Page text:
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Senior global bankers face easier travel to and from Hong Kong as Asia's financial hub offers a sliver of chance to resume travelling

·5 min read

Hong Kong's government is offering to exempt fully vaccinated bankers from the city's compulsory quarantine, easing the travel restrictions to and from Asia's financial hub as coronavirus cases ebb.

"Senior executives of licensed corporations or their overseas affiliates who are fully vaccinated and meet the eligibility criteria may apply for exemption from the compulsory quarantine arrangements when they return or travel to Hong Kong," the Securities and Futures Commission (SFC) said in a circular released on Friday night.

Senior executives - those with regional or global roles - of SFC-licensed firms may apply for four trips per month: two for visitors and two for returning executives, according to the circular. Effective immediately, the exemptions are subject to full and timely disclosure of travellers' itineraries and strict adherence to movement and accommodation restrictions, the circular said.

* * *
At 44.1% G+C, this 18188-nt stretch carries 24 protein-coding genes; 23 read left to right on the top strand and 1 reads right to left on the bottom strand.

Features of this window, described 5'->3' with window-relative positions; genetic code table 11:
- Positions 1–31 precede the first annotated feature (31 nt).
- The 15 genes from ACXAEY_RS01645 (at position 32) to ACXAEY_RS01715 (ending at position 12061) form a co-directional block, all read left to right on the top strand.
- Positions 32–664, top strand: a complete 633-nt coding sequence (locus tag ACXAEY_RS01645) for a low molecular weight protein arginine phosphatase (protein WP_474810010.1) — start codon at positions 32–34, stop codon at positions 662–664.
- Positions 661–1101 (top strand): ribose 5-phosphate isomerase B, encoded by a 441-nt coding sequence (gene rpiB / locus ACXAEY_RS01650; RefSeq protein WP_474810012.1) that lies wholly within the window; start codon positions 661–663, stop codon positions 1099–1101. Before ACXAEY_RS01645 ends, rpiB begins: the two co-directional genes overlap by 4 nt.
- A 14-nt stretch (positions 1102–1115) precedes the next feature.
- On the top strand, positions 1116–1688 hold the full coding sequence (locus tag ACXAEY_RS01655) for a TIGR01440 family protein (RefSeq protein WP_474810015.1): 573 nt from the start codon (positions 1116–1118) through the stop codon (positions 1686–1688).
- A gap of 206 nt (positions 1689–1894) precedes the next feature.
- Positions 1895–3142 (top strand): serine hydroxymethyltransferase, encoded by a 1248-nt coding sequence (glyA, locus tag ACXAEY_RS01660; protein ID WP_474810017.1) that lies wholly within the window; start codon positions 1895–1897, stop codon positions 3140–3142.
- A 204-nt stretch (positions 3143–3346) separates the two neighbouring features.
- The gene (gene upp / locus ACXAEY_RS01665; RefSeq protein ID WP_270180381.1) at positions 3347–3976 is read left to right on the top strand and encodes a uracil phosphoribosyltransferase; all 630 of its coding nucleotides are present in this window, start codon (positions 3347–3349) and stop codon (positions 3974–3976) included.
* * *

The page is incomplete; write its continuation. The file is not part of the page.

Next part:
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"It is reasonable to have a flexible [travel] arrangement, now that Hong Kong's coronavirus situation is relatively under control," said Dickie Wong, executive director of research at Kingston Securities. "There should be adjustments along with changes [in the outbreak situation]."

The rule, announced the day after a Hong Kong-Singapore travel bubble was to have taken effect, offers an alternative to resume business travel. The bubble, a bilateral travel arrangement between two destinations, was put on hold for the second time on May 17 when cases spiked in Singapore.

Hong Kong marked a day of zero new coronavirus cases for the first time in more than half a year on May 27, suggesting a promising turnaround in the city's months-long fight against a fourth wave of Covid-19 infections that emerged last November. First-quarter economic growth beat forecasts, while fundraising via initial public offerings (IPOs) surged more than ninefold, further sign that the city is on the mend from the outbreak.